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2 results for "The State" issue:Vol. 50 Issue 6, Nov 1982
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  • 1. The Senator and the Simmons Machine, Part I by Albright, R. Mayne
     
    Author(s):
    Abstract:
    Furnifold McLendel Simmons, known as “The Senator,” was born in New Bern in 1854. Although he did not attend law school, he passed both of his law examinations and practiced law in Jones County, New Bern, and Goldsboro. The seventeen-year period following Reconstruction was controlled by the Democratic Party, an era called the Bourbon Democracy. When people's cries for tax reform went unheeded, a new political party called the Populist Party was formed to run against both Democrats and Republicans in 1892. During this period of upheaval, Simmons accepted the position of chairman of the state Democratic party and helped to put Elias Carr in the governor's office, also in 1892. These activities were the beginning of what would be known as “the Simmons Machine.” In 1898, Simmons was again appointed chairman of the Democratic Party, which used the platform “Black Supremacy or White Supremacy in North Carolina?” and employed red-shirted horsemen to keep African Americans from voting. Democrats regained control of the General Assembly, and in 1899 Simmons proposed a suffrage amendment and grandfather clause to discourage African American voters. Simmons helped elect Charles Brantley Aycock, the Democratic nominee, to the governor's office in 1900, and from 1901-1931 Simmons served as a United States Senator.\r\n
    Source:
    The State (NoCar F 251 S77), Vol. 50 Issue 6, Nov 1982, p8-12, 31, il, por  (Periodical website)
    Record #:
    8572
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  • 2. When Tar Heels Mourned Jeff Davis by Pearce, T. H.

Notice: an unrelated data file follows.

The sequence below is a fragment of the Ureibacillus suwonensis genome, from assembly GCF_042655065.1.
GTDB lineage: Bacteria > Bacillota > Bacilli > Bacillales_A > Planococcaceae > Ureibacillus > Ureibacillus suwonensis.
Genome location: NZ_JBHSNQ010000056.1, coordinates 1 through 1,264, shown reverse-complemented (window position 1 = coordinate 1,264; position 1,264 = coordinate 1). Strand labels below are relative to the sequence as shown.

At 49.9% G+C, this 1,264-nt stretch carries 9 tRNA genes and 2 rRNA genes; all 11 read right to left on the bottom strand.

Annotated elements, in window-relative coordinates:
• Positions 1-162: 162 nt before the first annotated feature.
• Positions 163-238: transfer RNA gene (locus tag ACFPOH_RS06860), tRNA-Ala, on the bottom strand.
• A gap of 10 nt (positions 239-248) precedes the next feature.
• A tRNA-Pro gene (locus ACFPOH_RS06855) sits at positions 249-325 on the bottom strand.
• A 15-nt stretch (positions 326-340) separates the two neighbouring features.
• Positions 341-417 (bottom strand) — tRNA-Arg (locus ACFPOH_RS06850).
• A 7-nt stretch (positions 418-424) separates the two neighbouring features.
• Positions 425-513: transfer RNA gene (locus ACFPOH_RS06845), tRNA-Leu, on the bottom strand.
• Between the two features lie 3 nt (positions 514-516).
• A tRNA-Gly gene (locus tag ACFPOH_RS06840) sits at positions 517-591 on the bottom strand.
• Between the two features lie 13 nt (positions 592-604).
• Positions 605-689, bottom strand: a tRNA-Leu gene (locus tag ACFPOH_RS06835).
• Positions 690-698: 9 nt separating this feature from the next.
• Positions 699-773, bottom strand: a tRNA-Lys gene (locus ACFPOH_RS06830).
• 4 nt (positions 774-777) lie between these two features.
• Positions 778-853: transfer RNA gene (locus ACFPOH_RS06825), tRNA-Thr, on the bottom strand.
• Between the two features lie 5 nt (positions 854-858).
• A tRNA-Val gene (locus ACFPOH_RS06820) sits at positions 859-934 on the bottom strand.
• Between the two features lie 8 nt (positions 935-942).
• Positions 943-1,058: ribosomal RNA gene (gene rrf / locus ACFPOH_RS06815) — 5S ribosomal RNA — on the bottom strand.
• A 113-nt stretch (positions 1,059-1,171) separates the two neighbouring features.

Author(s):
    Abstract:
    Jefferson Davis, the first and only president of the Confederate States of America, died on December 6, 1889, in New Orleans. Memorial services were held throughout the South as his body lay in state in the New Orleans City Hall. Although almost 100,000 people came to pay their respects, many more could not attend because of the expense and distance involved. But in 1893, when Davis's body was being moved to Richmond, the eight-car funeral train included Raleigh as one of its stops. The train arrived in Raleigh on May 30, 1893, at 1:10 p.m. to a crowd of thousands. Confederate veterans served as pallbearers. The casket was taken into the rotunda of the Capitol building and a service was held. Just after 3 p.m., the casket was taken back to the train station and arrived in Richmond at 3 a.m. on May 31. Jefferson Davis was finally laid to rest at Hollywood Cemetery in Richmond on the afternoon of May 31, 1893.\r\n
    Source:
    The State (NoCar F 251 S77), Vol. 50 Issue 6, Nov 1982, p23-24, 29, il, por  (Periodical website)
    Record #:
    8573
    Full Text:
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